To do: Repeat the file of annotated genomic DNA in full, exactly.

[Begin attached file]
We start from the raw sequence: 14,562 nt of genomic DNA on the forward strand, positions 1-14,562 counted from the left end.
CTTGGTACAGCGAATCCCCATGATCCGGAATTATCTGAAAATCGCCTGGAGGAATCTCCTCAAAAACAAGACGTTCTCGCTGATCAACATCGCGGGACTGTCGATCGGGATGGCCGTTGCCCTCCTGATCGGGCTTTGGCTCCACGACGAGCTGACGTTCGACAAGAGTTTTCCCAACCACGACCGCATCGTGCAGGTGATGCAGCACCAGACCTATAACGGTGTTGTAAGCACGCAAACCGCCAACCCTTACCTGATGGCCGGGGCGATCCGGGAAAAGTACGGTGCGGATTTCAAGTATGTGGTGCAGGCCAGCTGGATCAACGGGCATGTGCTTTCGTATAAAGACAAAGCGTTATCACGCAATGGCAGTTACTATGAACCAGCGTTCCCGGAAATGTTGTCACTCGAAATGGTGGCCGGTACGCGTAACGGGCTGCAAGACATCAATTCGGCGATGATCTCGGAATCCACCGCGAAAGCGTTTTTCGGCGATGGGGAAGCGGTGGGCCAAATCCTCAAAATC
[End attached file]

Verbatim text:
We start from the raw sequence: 14,562 nt of genomic DNA on the forward strand, positions 1-14,562 counted from the left end.
CTTGGTACAGCGAATCCCCATGATCCGGAATTATCTGAAAATCGCCTGGAGGAATCTCCTCAAAAACAAGACGTTCTCGCTGATCAACATCGCGGGACTGTCGATCGGGATGGCCGTTGCCCTCCTGATCGGGCTTTGGCTCCACGACGAGCTGACGTTCGACAAGAGTTTTCCCAACCACGACCGCATCGTGCAGGTGATGCAGCACCAGACCTATAACGGTGTTGTAAGCACGCAAACCGCCAACCCTTACCTGATGGCCGGGGCGATCCGGGAAAAGTACGGTGCGGATTTCAAGTATGTGGTGCAGGCCAGCTGGATCAACGGGCATGTGCTTTCGTATAAAGACAAAGCGTTATCACGCAATGGCAGTTACTATGAACCAGCGTTCCCGGAAATGTTGTCACTCGAAATGGTGGCCGGTACGCGTAACGGGCTGCAAGACATCAATTCGGCGATGATCTCGGAATCCACCGCGAAAGCGTTTTTCGGCGATGGGGAAGCGGTGGGCCAAATCCTCAAAATC